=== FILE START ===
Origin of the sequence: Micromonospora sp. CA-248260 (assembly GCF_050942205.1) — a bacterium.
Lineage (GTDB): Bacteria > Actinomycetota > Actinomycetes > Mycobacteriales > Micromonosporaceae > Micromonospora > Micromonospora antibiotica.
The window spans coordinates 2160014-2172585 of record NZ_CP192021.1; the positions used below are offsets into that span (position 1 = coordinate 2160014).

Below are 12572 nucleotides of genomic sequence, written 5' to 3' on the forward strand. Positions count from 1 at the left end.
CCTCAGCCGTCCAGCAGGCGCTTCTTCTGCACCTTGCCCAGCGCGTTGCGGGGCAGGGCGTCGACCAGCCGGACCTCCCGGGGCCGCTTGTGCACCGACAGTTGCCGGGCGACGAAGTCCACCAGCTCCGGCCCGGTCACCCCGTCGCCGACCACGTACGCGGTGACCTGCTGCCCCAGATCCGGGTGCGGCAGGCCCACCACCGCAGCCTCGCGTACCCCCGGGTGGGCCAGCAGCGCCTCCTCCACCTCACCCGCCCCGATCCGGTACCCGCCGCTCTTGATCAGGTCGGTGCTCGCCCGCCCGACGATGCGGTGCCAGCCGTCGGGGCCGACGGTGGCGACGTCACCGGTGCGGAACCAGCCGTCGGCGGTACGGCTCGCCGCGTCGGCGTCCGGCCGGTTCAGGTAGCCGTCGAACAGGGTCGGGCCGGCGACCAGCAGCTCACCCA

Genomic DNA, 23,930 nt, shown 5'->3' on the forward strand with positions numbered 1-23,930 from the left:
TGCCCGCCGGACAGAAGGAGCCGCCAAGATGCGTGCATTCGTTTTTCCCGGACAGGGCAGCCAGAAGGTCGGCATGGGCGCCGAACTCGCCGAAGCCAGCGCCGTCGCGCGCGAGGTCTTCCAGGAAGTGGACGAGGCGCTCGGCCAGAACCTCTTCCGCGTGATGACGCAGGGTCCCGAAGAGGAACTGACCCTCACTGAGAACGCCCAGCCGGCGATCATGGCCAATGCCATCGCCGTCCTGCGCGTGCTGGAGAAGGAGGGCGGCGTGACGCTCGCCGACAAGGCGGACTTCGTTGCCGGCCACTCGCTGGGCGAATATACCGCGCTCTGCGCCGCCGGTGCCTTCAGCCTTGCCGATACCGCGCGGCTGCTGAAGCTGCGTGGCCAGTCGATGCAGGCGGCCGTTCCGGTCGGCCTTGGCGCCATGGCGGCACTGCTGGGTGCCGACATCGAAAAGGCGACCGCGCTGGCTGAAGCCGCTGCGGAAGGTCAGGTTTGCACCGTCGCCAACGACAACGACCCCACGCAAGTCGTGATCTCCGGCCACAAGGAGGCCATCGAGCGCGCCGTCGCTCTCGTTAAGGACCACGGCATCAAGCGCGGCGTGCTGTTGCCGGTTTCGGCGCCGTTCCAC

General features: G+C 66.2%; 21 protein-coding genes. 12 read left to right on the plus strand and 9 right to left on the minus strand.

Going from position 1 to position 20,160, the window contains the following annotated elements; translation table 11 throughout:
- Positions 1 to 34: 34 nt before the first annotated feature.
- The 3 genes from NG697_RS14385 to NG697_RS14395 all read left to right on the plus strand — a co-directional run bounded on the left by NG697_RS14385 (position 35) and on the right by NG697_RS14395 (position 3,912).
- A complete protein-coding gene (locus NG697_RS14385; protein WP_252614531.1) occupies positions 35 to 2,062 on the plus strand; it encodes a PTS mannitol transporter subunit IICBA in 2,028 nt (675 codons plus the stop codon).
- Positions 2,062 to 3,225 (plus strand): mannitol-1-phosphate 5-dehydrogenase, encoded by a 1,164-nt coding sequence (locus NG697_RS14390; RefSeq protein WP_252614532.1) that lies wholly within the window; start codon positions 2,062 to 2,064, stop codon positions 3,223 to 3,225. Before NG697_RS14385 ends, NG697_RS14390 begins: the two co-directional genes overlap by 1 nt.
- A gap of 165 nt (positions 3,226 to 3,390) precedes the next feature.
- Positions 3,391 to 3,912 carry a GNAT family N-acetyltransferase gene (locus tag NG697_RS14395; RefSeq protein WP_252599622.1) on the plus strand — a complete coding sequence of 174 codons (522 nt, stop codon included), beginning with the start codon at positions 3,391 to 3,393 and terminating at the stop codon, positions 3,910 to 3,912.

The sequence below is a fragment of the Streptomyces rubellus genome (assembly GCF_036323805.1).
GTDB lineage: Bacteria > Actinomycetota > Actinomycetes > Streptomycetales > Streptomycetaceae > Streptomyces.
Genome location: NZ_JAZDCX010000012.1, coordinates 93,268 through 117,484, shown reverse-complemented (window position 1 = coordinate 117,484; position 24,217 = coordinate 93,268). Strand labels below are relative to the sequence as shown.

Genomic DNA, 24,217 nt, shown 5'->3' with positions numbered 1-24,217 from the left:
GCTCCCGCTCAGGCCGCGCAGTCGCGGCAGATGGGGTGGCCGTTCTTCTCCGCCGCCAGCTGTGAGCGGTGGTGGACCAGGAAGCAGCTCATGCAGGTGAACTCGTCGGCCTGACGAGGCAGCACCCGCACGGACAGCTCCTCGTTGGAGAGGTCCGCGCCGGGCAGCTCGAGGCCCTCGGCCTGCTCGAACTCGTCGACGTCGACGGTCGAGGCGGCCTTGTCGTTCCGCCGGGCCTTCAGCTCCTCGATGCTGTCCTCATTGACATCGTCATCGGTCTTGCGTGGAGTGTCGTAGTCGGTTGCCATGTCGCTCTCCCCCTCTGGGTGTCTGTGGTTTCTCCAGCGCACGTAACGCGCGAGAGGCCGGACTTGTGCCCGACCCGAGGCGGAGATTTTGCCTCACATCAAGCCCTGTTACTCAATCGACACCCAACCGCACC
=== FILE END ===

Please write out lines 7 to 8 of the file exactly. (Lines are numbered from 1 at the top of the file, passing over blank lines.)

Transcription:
TGCCCGCCGGACAGAAGGAGCCGCCAAGATGCGTGCATTCGTTTTTCCCGGACAGGGCAGCCAGAAGGTCGGCATGGGCGCCGAACTCGCCGAAGCCAGCGCCGTCGCGCGCGAGGTCTTCCAGGAAGTGGACGAGGCGCTCGGCCAGAACCTCTTCCGCGTGATGACGCAGGGTCCCGAAGAGGAACTGACCCTCACTGAGAACGCCCAGCCGGCGATCATGGCCAATGCCATCGCCGTCCTGCGCGTGCTGGAGAAGGAGGGCGGCGTGACGCTCGCCGACAAGGCGGACTTCGTTGCCGGCCACTCGCTGGGCGAATATACCGCGCTCTGCGCCGCCGGTGCCTTCAGCCTTGCCGATACCGCGCGGCTGCTGAAGCTGCGTGGCCAGTCGATGCAGGCGGCCGTTCCGGTCGGCCTTGGCGCCATGGCGGCACTGCTGGGTGCCGACATCGAAAAGGCGACCGCGCTGGCTGAAGCCGCTGCGGAAGGTCAGGTTTGCACCGTCGCCAACGACAACGACCCCACGCAAGTCGTGATCTCCGGCCACAAGGAGGCCATCGAGCGCGCCGTCGCTCTCGTTAAGGACCACGGCATCAAGCGCGGCGTGCTGTTGCCGGTTTCGGCGCCGTTCCAC

General features: G+C 66.2%; 21 protein-coding genes. 12 read left to right on the plus strand and 9 right to left on the minus strand.